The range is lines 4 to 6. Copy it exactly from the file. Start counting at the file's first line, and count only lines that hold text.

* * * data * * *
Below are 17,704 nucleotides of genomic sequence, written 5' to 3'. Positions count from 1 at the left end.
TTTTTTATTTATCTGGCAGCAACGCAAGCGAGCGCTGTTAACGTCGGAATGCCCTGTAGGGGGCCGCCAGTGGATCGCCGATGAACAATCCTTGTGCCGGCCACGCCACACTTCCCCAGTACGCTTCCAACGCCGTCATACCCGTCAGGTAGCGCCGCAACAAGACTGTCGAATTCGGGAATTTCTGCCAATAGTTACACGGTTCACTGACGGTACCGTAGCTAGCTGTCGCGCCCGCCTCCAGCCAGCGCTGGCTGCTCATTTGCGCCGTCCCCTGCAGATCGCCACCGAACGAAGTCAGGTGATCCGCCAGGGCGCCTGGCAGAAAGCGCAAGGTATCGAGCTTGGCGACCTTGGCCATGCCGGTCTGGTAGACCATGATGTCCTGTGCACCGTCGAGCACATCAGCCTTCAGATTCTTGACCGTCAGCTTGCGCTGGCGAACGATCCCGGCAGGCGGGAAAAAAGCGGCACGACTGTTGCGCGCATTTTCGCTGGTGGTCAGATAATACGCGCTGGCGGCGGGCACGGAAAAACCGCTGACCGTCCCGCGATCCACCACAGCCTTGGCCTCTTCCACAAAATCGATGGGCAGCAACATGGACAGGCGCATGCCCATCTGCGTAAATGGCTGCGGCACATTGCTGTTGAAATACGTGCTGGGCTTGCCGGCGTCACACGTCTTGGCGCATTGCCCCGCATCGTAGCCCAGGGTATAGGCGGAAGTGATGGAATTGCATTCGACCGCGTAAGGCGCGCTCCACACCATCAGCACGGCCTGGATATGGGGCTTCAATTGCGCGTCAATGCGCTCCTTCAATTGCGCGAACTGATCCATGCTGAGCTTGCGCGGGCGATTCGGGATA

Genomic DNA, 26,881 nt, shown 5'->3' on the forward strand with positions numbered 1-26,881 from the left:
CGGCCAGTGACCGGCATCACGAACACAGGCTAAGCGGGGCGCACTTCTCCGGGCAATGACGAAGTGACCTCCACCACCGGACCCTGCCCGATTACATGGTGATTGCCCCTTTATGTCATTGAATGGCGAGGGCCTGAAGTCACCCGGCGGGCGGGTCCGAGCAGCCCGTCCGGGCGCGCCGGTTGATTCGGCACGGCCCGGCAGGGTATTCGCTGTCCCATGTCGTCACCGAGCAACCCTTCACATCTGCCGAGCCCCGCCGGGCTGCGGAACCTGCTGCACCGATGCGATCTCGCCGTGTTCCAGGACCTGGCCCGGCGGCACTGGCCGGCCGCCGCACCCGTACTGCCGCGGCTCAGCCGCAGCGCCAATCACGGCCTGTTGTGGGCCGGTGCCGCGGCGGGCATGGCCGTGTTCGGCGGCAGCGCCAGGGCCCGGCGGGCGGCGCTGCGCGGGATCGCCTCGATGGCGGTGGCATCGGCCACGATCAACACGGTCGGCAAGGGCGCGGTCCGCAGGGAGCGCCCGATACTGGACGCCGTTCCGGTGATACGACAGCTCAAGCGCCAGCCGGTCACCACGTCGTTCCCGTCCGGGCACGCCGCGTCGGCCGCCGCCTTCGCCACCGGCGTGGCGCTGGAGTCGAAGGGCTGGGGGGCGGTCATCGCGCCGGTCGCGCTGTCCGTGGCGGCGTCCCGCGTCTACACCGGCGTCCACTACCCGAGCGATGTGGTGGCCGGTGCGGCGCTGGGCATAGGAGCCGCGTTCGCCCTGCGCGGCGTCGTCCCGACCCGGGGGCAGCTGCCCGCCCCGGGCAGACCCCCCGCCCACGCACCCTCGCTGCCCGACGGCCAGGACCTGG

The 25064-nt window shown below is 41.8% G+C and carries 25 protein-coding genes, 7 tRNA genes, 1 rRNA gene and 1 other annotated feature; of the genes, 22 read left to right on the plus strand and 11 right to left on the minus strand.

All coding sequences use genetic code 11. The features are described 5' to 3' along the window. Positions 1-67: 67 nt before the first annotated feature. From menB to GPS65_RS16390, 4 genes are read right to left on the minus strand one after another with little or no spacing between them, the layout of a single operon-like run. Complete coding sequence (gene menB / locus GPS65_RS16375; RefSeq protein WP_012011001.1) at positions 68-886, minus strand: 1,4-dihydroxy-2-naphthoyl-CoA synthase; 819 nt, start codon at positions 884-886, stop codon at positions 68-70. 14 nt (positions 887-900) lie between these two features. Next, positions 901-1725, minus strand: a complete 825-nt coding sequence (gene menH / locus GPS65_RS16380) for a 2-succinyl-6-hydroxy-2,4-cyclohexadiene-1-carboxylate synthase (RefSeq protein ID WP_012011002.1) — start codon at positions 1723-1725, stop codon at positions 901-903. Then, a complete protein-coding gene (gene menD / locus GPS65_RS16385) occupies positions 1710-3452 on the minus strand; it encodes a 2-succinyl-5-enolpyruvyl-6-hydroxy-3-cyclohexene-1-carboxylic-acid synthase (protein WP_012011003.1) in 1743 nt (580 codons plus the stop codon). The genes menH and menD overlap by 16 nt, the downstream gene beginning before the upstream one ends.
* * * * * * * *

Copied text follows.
CGGCCAGTGACCGGCATCACGAACACAGGCTAAGCGGGGCGCACTTCTCCGGGCAATGACGAAGTGACCTCCACCACCGGACCCTGCCCGATTACATGGTGATTGCCCCTTTATGTCATTGAATGGCGAGGGCCTGAAGTCACCCGGCGGGCGGGTCCGAGCAGCCCGTCCGGGCGCGCCGGTTGATTCGGCACGGCCCGGCAGGGTATTCGCTGTCCCATGTCGTCACCGAGCAACCCTTCACATCTGCCGAGCCCCGCCGGGCTGCGGAACCTGCTGCACCGATGCGATCTCGCCGTGTTCCAGGACCTGGCCCGGCGGCACTGGCCGGCCGCCGCACCCGTACTGCCGCGGCTCAGCCGCAGCGCCAATCACGGCCTGTTGTGGGCCGGTGCCGCGGCGGGCATGGCCGTGTTCGGCGGCAGCGCCAGGGCCCGGCGGGCGGCGCTGCGCGGGATCGCCTCGATGGCGGTGGCATCGGCCACGATCAACACGGTCGGCAAGGGCGCGGTCCGCAGGGAGCGCCCGATACTGGACGCCGTTCCGGTGATACGACAGCTCAAGCGCCAGCCGGTCACCACGTCGTTCCCGTCCGGGCACGCCGCGTCGGCCGCCGCCTTCGCCACCGGCGTGGCGCTGGAGTCGAAGGGCTGGGGGGCGGTCATCGCGCCGGTCGCGCTGTCCGTGGCGGCGTCCCGCGTCTACACCGGCGTCCACTACCCGAGCGATGTGGTGGCCGGTGCGGCGCTGGGCATAGGAGCCGCGTTCGCCCTGCGCGGCGTCGTCCCGACCCGGGGGCAGCTGCCCGCCCCGGGCAGACCCCCCGCCCACGCACCCTCGCTGCCCGACGGCCAGGACCTGG

The 25064-nt window shown below is 41.8% G+C and carries 25 protein-coding genes, 7 tRNA genes, 1 rRNA gene and 1 other annotated feature; of the genes, 22 read left to right on the plus strand and 11 right to left on the minus strand.

All coding sequences use genetic code 11. The features are described 5' to 3' along the window. Positions 1-67: 67 nt before the first annotated feature. From menB to GPS65_RS16390, 4 genes are read right to left on the minus strand one after another with little or no spacing between them, the layout of a single operon-like run. Complete coding sequence (gene menB / locus GPS65_RS16375; RefSeq protein WP_012011001.1) at positions 68-886, minus strand: 1,4-dihydroxy-2-naphthoyl-CoA synthase; 819 nt, start codon at positions 884-886, stop codon at positions 68-70. 14 nt (positions 887-900) lie between these two features. Next, positions 901-1725, minus strand: a complete 825-nt coding sequence (gene menH / locus GPS65_RS16380) for a 2-succinyl-6-hydroxy-2,4-cyclohexadiene-1-carboxylate synthase (RefSeq protein ID WP_012011002.1) — start codon at positions 1723-1725, stop codon at positions 901-903. Then, a complete protein-coding gene (gene menD / locus GPS65_RS16385) occupies positions 1710-3452 on the minus strand; it encodes a 2-succinyl-5-enolpyruvyl-6-hydroxy-3-cyclohexene-1-carboxylic-acid synthase (protein WP_012011003.1) in 1743 nt (580 codons plus the stop codon). The genes menH and menD overlap by 16 nt, the downstream gene beginning before the upstream one ends.